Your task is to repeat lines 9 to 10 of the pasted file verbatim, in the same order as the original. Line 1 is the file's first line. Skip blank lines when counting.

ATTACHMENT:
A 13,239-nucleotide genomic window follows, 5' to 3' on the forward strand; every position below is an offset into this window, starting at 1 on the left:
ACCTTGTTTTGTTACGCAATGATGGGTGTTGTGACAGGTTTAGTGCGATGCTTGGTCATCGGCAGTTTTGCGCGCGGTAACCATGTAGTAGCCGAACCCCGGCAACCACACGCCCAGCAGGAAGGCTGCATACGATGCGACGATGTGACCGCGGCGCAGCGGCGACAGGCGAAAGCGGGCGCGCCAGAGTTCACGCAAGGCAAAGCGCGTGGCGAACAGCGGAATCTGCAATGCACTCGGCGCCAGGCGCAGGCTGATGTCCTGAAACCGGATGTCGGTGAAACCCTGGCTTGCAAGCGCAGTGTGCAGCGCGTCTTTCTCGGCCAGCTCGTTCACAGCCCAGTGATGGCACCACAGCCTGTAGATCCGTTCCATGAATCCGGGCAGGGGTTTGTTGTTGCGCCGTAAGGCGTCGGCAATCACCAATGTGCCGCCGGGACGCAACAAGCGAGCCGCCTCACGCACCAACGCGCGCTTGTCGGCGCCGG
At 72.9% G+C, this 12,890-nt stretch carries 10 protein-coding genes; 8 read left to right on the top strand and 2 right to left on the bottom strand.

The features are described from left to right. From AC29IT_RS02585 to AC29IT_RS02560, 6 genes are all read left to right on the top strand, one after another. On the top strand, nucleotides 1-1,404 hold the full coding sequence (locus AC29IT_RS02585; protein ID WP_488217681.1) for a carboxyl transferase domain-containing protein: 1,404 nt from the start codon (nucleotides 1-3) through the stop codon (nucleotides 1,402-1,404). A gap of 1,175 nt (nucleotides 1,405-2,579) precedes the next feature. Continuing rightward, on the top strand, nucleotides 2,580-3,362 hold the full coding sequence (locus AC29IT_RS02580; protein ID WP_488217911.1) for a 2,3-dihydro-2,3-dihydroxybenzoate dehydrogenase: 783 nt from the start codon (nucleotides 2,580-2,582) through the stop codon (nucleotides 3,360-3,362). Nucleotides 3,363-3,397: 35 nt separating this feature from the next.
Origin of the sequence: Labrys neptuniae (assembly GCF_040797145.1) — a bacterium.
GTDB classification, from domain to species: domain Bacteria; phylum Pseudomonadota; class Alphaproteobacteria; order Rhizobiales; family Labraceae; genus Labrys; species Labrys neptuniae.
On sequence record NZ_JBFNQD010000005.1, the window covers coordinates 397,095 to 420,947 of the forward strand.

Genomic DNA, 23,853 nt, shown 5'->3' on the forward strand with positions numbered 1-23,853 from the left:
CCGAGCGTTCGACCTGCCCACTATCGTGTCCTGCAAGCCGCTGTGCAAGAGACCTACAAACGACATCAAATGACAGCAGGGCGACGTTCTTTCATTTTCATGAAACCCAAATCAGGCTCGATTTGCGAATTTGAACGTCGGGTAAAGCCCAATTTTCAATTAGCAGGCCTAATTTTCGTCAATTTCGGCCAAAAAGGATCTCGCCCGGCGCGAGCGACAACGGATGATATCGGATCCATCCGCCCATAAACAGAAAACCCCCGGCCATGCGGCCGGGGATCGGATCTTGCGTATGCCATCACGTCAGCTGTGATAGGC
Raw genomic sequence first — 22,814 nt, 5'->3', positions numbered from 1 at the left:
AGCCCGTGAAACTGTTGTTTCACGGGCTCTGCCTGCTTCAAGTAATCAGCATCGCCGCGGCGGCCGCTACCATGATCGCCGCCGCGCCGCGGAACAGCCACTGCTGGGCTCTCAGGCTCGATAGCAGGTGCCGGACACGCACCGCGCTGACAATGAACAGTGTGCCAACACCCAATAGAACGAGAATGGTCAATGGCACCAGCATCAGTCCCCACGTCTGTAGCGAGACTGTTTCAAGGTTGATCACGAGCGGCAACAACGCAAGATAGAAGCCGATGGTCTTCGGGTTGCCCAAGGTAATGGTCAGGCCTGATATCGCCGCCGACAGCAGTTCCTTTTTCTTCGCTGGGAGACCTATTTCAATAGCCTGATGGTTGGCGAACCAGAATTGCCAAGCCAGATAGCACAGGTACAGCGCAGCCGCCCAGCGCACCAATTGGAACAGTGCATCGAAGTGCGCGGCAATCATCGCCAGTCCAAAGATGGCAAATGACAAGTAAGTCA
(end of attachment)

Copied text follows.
CCGAGCGTTCGACCTGCCCACTATCGTGTCCTGCAAGCCGCTGTGCAAGAGACCTACAAACGACATCAAATGACAGCAGGGCGACGTTCTTTCATTTTCATGAAACCCAAATCAGGCTCGATTTGCGAATTTGAACGTCGGGTAAAGCCCAATTTTCAATTAGCAGGCCTAATTTTCGTCAATTTCGGCCAAAAAGGATCTCGCCCGGCGCGAGCGACAACGGATGATATCGGATCCATCCGCCCATAAACAGAAAACCCCCGGCCATGCGGCCGGGGATCGGATCTTGCGTATGCCATCACGTCAGCTGTGATAGGC
Raw genomic sequence first — 22,814 nt, 5'->3', positions numbered from 1 at the left: